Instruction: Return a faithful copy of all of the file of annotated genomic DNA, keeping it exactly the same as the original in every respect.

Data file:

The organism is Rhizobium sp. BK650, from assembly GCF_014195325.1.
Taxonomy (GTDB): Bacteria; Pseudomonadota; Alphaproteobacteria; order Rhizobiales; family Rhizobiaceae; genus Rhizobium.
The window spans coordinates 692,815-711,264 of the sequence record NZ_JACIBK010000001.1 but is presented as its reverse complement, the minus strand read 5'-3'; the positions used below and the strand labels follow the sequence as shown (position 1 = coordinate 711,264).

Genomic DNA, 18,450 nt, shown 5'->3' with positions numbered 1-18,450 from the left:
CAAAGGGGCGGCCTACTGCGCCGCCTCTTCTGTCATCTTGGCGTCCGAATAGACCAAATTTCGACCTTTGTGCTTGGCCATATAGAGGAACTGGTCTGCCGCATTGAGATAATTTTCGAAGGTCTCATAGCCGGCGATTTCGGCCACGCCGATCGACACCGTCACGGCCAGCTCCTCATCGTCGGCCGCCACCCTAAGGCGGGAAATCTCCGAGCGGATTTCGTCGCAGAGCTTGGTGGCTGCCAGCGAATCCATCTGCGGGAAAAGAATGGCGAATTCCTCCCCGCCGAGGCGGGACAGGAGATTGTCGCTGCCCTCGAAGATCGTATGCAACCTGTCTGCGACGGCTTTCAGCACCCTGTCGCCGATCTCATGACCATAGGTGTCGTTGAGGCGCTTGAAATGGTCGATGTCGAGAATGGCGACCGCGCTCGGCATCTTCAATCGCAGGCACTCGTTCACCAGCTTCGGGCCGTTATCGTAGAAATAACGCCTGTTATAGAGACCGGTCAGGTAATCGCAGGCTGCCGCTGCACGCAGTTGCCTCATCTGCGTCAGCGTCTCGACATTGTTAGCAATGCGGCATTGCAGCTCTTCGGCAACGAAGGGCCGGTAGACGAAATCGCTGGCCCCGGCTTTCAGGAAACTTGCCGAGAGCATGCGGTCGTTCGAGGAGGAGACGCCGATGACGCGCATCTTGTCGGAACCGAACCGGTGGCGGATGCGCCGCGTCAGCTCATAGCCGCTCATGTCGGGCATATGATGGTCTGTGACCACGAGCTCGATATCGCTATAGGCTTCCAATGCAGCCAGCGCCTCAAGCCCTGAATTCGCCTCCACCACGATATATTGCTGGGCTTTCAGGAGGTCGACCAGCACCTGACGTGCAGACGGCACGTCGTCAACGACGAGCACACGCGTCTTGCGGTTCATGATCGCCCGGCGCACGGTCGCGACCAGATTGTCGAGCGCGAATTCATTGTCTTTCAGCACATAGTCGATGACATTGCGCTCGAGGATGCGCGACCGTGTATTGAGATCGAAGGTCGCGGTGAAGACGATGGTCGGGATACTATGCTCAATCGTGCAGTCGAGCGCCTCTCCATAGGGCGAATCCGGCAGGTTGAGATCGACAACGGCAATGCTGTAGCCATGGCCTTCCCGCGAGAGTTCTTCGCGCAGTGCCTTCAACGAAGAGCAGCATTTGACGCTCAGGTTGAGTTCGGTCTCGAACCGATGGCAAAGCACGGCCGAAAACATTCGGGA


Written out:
The organism is Rhizobium sp. BK650, from assembly GCF_014195325.1.
Taxonomy (GTDB): Bacteria; Pseudomonadota; Alphaproteobacteria; order Rhizobiales; family Rhizobiaceae; genus Rhizobium.
The window spans coordinates 692,815-711,264 of the sequence record NZ_JACIBK010000001.1 but is presented as its reverse complement, the minus strand read 5'-3'; the positions used below and the strand labels follow the sequence as shown (position 1 = coordinate 711,264).

Genomic DNA, 18,450 nt, shown 5'->3' with positions numbered 1-18,450 from the left:
CAAAGGGGCGGCCTACTGCGCCGCCTCTTCTGTCATCTTGGCGTCCGAATAGACCAAATTTCGACCTTTGTGCTTGGCCATATAGAGGAACTGGTCTGCCGCATTGAGATAATTTTCGAAGGTCTCATAGCCGGCGATTTCGGCCACGCCGATCGACACCGTCACGGCCAGCTCCTCATCGTCGGCCGCCACCCTAAGGCGGGAAATCTCCGAGCGGATTTCGTCGCAGAGCTTGGTGGCTGCCAGCGAATCCATCTGCGGGAAAAGAATGGCGAATTCCTCCCCGCCGAGGCGGGACAGGAGATTGTCGCTGCCCTCGAAGATCGTATGCAACCTGTCTGCGACGGCTTTCAGCACCCTGTCGCCGATCTCATGACCATAGGTGTCGTTGAGGCGCTTGAAATGGTCGATGTCGAGAATGGCGACCGCGCTCGGCATCTTCAATCGCAGGCACTCGTTCACCAGCTTCGGGCCGTTATCGTAGAAATAACGCCTGTTATAGAGACCGGTCAGGTAATCGCAGGCTGCCGCTGCACGCAGTTGCCTCATCTGCGTCAGCGTCTCGACATTGTTAGCAATGCGGCATTGCAGCTCTTCGGCAACGAAGGGCCGGTAGACGAAATCGCTGGCCCCGGCTTTCAGGAAACTTGCCGAGAGCATGCGGTCGTTCGAGGAGGAGACGCCGATGACGCGCATCTTGTCGGAACCGAACCGGTGGCGGATGCGCCGCGTCAGCTCATAGCCGCTCATGTCGGGCATATGATGGTCTGTGACCACGAGCTCGATATCGCTATAGGCTTCCAATGCAGCCAGCGCCTCAAGCCCTGAATTCGCCTCCACCACGATATATTGCTGGGCTTTCAGGAGGTCGACCAGCACCTGACGTGCAGACGGCACGTCGTCAACGACGAGCACACGCGTCTTGCGGTTCATGATCGCCCGGCGCACGGTCGCGACCAGATTGTCGAGCGCGAATTCATTGTCTTTCAGCACATAGTCGATGACATTGCGCTCGAGGATGCGCGACCGTGTATTGAGATCGAAGGTCGCGGTGAAGACGATGGTCGGGATACTATGCTCAATCGTGCAGTCGAGCGCCTCTCCATAGGGCGAATCCGGCAGGTTGAGATCGACAACGGCAATGCTGTAGCCATGGCCTTCCCGCGAGAGTTCTTCGCGCAGTGCCTTCAACGAAGAGCAGCATTTGACGCTCAGGTTGAGTTCGGTCTCGAACCGATGGCAAAGCACGGCCGAAAACATTCGGGA